Re: memetics-digest V1 #21

t (levy@Oswego.EDU)
Wed, 25 Feb 1998 16:25:20 -0500 (EST)

From: <levy@Oswego.EDU>
Date: Wed, 25 Feb 1998 16:25:20 -0500 (EST)
Subject: Re: memetics-digest V1 #21
In-Reply-To: <>

Josip Pajk wrote:
> I=92m arguing here with the conception of the meme=92s ability of
> self-replication. The existence of memes (the same as for "selfish" genes
> and organisms) and their replication could be performed only in a system.
> Therefore, there are no memes (nor genes) with-out and out-of a system
> (organism). OK?

Memes are by their very nature, non_real in the sense that they are only
real in the world of ideas. I think because the physical world has a
stricter set of limitations, genes can be studied more empirically. But
memes can be understood empirically as well, in a sense, when we consider
the fact that John Locke was in many ways wrong and that the mind does
contain hard wired predisposals... I don't want to go too far into that
though because we all know that what Locke said is true in the sense that
we can believe any thought possible, however at the root of all cognitive
processes is a biological computer that is heavily influenced by
genetically determined drives.

Now back to the argument, It is true that there are no memes outside
of human minds, although external structures spawned by behaviors that are
a result of the memes can be things, behaviors, whatever. However in
order for memes to reproduce, there must be some medium by which memes can
be transfered/invoked. If a meme is commonly invoked by a specific word
or set of instructions, does not the meme exist partially in that external

> Unlike genes, which are stochastically replicating in the evolution of
> species, and maintain their structures within an entity, memes are
> continuously evolving even in a particular relatively isolated system wit=
> a distinct "autopoesis" and "allopoesis" capability (see the "evolution o=
> one" on the PCP node):

I haven't read this yet. I'll read it sometime.

> this piece of paper only as a structure representing a meme (it is not th=
> original meme). We need a whole system with a copy machine and the WILL
> (goal) to make copies of this particular meme picture. BUT, the "quality"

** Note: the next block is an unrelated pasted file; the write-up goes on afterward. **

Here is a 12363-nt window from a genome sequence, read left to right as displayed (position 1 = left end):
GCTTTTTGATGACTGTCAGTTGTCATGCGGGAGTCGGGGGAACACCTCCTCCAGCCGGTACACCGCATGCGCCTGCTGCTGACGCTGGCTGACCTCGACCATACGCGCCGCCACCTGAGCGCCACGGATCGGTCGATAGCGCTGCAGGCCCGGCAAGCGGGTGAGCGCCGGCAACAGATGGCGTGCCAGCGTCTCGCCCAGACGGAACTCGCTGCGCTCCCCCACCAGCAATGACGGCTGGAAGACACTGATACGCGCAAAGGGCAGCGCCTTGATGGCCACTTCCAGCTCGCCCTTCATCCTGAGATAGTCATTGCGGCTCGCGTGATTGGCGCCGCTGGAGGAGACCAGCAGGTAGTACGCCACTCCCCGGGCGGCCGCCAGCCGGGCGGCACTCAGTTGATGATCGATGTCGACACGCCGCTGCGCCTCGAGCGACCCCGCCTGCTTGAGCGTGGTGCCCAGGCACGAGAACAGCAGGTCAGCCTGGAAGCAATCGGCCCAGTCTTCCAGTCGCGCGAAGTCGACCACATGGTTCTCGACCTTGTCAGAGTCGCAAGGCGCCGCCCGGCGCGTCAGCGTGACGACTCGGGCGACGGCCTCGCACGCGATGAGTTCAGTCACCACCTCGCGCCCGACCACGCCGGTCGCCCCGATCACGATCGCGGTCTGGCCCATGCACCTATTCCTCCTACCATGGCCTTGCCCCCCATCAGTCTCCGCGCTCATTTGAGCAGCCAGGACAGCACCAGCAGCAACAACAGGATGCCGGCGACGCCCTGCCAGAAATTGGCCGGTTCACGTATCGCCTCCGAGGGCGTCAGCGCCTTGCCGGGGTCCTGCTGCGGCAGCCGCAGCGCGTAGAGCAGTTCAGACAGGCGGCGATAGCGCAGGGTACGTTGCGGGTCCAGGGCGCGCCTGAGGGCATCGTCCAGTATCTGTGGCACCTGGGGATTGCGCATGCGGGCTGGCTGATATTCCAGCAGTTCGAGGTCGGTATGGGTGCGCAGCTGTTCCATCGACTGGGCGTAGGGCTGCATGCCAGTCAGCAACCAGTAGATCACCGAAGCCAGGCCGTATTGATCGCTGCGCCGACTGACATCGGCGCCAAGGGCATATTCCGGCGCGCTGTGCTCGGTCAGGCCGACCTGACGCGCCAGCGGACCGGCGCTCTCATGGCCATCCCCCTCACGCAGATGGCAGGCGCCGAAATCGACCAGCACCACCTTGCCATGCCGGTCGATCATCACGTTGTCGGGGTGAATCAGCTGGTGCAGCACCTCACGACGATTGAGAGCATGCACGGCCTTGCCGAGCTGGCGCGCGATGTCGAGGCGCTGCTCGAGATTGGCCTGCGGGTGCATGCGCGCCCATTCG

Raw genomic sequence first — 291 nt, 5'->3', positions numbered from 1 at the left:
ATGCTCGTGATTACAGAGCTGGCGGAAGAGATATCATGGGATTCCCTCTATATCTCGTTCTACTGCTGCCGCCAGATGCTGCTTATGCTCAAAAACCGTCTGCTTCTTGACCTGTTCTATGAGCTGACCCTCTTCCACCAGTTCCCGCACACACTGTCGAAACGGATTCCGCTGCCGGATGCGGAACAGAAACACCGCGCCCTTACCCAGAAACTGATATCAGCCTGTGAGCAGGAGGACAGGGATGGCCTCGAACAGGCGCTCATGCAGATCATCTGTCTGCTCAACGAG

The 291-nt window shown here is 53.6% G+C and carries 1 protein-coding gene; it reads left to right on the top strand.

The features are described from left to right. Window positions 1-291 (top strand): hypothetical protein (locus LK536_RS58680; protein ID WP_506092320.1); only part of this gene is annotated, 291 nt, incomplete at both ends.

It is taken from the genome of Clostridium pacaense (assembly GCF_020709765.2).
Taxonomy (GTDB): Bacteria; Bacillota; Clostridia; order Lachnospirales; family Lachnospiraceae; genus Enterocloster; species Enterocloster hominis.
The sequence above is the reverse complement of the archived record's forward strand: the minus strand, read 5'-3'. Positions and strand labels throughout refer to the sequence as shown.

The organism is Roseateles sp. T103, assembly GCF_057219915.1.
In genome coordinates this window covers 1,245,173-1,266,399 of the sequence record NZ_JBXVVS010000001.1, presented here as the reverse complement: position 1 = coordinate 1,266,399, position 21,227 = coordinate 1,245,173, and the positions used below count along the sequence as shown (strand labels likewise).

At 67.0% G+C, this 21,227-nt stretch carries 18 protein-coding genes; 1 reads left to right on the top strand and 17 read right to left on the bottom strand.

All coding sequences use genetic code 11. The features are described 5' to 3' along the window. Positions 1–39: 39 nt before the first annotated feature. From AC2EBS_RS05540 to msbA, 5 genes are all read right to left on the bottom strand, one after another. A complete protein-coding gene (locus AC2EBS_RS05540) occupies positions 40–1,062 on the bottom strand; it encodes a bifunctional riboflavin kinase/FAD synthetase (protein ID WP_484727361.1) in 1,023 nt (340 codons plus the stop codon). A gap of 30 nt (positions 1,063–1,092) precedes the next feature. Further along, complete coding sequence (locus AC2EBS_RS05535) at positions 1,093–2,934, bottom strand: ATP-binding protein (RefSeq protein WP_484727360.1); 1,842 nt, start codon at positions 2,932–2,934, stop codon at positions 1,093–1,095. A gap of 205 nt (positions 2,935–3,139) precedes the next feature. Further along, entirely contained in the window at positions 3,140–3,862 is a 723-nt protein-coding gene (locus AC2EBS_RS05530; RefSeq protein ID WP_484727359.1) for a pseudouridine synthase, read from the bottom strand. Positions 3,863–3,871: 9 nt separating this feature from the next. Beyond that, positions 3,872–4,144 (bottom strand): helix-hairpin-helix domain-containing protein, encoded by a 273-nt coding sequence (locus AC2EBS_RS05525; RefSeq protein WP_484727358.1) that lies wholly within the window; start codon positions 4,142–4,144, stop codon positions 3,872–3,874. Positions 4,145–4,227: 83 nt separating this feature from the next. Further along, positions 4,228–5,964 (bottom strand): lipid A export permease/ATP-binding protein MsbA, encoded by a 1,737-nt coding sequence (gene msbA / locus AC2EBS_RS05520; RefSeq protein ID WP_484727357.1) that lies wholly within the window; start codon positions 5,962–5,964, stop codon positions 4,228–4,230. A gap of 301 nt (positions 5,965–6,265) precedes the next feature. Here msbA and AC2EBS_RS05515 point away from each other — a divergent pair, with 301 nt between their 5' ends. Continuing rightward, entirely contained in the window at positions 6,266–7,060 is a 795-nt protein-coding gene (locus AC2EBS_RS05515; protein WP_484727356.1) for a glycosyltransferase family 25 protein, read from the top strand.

> of the copy is affected by the "quality" of the system that made the firs=
> replica and that of the copy machine. So, what we finally have? A number =
> copies (structures) containing replicas of "would be" memes. Only if one =

Now this confuses me. Are you trying to say that the structure itself
somehow contains enough information to reproduce the meme? The structure
must explicity include instructions on how to sustain and replicate
itself. The instructions, and whatever structures function to serve these
ends are the memes. And the same structure's memes may mutate so to
succeed in other contexts. The source code changes but the program is

> We must differentiate here two kinds of "quality":
> - -the quality of a meme, and
> - -the quality of the copy (structure) that represents the meme.
> The quality of a meme is individual for any system that received the copy
> (structure) representing the meme. If the system "needs" this particular
> meme it is GOOD for it, if not needed, the meme is rejected.

I'm not sure I understand this. Is that supposed to be self-contained
(what you are saying) or are you drawing from someone else's (or your own)
work a priori?

The aspects of the structure that function to realize the goals of
survival and reproduction of the meme are generally selected and kept as
products of the meme, but the "unnecessary" parts are not necessarily
rejected. This is too reductionistic, although I could accept it if it
really did explain things. There are many factors that mediate in the
process of cultural selection.


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